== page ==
In what may be the first case of its kind in the country, a federal grand jury yesterday indicted a Baltimore-area trucking company on charges that it required its drivers to exceed federal limits on the number of hours they drove each day.
The alleged practice, said to be widespread in the trucking industry, has been targeted by highway safety groups nationwide. But it is believed to be the first time a company has faced federal felony charges for it, prosecutors said. According to the National Transportation Safety Board (NTSB), driver fatigue contributes to 30 percent to 40 percent of all heavy truck accidents.
Gunther's Leasing Transport Inc. of Hanover and its president, Mark David Gunther, 39, of Pasadena were charged with eight counts of conspiracy to defraud, false statements and perjury.
Several accidents involving Gunther trucks have been linked to driver fatigue, prosecutors said. A company driver was cited in a fiery crash in September on the Capital Beltway that killed a passenger riding in the cab and injured several highway construction workers.
An FBI affidavit also noted that an investigation had concluded that Gunther's allowed employees to drive routes even though they had tested positive for using illegal drugs.
"These charges should put all trucking companies on notice that it is primarily their responsibility to ensure that truck drivers comply with the federal rules," said U.S. Attorney Lynne A. Battaglia. "There is no place on our highways for tired truck drivers."
David K. Willis, executive director of the AAA Foundation for Traffic Safety in Washington, D.C., called the criminal case "terrific."
"I hope it sends a real strong message to those people who don't take the rules seriously," he said.
Gunther's carries products nationwide -- everything from toys and clothing to raw materials for manufacturing. It was founded in 1979, has about 165 trucks and employs about 250 people. Its safety record is rated "satisfactory" -- the highest possible rating -- by the National Highway Traffic Safety Administration.
"We're proud of our safety record," said Ken Buck, vice president of sales and marketing, in response to the charges. "We've cooperated fully with the government through the whole investigation. We believe there is no basis in fact for the charges."
Federal law says drivers may be on the road no more than 10 hours a day followed by eight consecutive hours off duty. Drivers also are required to record their time on the road.
In the most comprehensive study done on the problem, the NTSB surveyed more than 100 heavy truck accidents in which the driver survived and was able to detail the hours preceding the accident. They found that 58 percent of the accidents were fatigue-related.
The board in January proposed numerous changes. Among them: a lengthier off-duty time between trips, and examining the pay system for drivers, who often are compensated by the mile.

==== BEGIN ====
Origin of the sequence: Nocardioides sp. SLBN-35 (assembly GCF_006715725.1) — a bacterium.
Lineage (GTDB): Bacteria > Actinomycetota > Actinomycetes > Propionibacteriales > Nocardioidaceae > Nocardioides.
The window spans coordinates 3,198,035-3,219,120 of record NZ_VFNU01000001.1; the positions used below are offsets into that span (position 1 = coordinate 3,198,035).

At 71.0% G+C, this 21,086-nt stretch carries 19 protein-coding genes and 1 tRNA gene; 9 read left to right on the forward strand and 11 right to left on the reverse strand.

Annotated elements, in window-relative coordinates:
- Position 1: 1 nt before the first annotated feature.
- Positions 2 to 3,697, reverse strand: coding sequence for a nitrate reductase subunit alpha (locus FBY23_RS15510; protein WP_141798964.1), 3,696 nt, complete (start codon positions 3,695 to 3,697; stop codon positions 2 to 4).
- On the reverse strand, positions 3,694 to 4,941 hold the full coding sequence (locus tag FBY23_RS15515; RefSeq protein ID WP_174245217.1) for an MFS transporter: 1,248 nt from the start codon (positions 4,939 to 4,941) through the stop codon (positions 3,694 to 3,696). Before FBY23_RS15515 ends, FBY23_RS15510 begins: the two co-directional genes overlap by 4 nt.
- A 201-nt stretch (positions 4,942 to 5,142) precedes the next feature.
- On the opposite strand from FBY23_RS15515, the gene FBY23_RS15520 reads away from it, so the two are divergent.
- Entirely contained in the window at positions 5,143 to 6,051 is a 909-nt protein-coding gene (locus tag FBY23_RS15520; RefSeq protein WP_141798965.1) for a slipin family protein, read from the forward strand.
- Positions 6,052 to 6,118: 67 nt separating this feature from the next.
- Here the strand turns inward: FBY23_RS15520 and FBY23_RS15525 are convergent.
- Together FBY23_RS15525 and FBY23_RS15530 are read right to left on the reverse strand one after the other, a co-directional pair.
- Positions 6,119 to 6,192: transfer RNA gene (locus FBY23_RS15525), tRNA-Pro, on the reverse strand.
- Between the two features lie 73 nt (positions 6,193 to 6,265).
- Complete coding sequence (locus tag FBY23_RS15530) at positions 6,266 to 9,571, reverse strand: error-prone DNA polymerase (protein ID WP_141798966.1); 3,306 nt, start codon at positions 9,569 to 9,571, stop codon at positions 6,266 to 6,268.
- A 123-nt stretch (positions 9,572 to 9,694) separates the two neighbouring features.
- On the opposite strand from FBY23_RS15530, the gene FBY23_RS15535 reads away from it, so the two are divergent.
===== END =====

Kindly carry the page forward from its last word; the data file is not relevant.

The problem also is being looked at by the Commercial Vehicle Safety Alliance, whose members include hundreds of transport companies.
"I can't tell you how big of a problem it is, but we have given this high priority," said Larry Stern, director of administration. A meeting is set for this summer to find ways of better addressing it, he said.
The FBI began investigating Gunther's after numerous drivers filed complaints with the Federal Highway Administration in 1991. Some claimed that on being hired, they were instructed how to falsify driving logs so it would appear they had complied with the regulations. The company routinely required drivers to exceed the federal limits, they said. All of it was described as standard practice.
According to court records:
When federal safety investigators arrived to inspect company files in early 1992, Mark Gunther refused to give them access.
When a judge ordered the company to produce documents and records for investigators, company officials said numerous drivers' logs had been lost. In sworn statements, they said the records had not been destroyed, but had simply been misplaced during an office renovation.
But two former Gunther employees told investigators that the drivers' logs were removed from company files and destroyed Dec. 23, 1991, at the direction of Mr. Gunther and the company's safety director, Keith Hughes. Mr. Hughes has not been charged.
When investigators arrived at the company to inspect driver logs several months later, they were given two large boxes filled with loose toll receipts and other papers. The driver's name had been removed from most of the records.
Out of thousands of documents, investigators were able to match and compare receipts on only 26 drivers' logs, 14 of which they later determined had been falsified to show compliance with federal regulations.
More driver complaints
They continued to receive complaints from drivers, including one who flipped his rig on a New Jersey interstate.
He said Gunther's dispatchers ordered him to complete his route despite his complaints that he was tired and needed to rest.
Another driver crashed his tractor-trailer in April 1993 after falling asleep at the wheel on an interstate highway in Pennsylvania during a round-the-clock trip that he had falsely recorded in his log book.
The case is being handled by Assistant U.S. Attorney Andrew C. White and FBI Special Agent Rosemary S. Vicini, and investigators from the FHWA.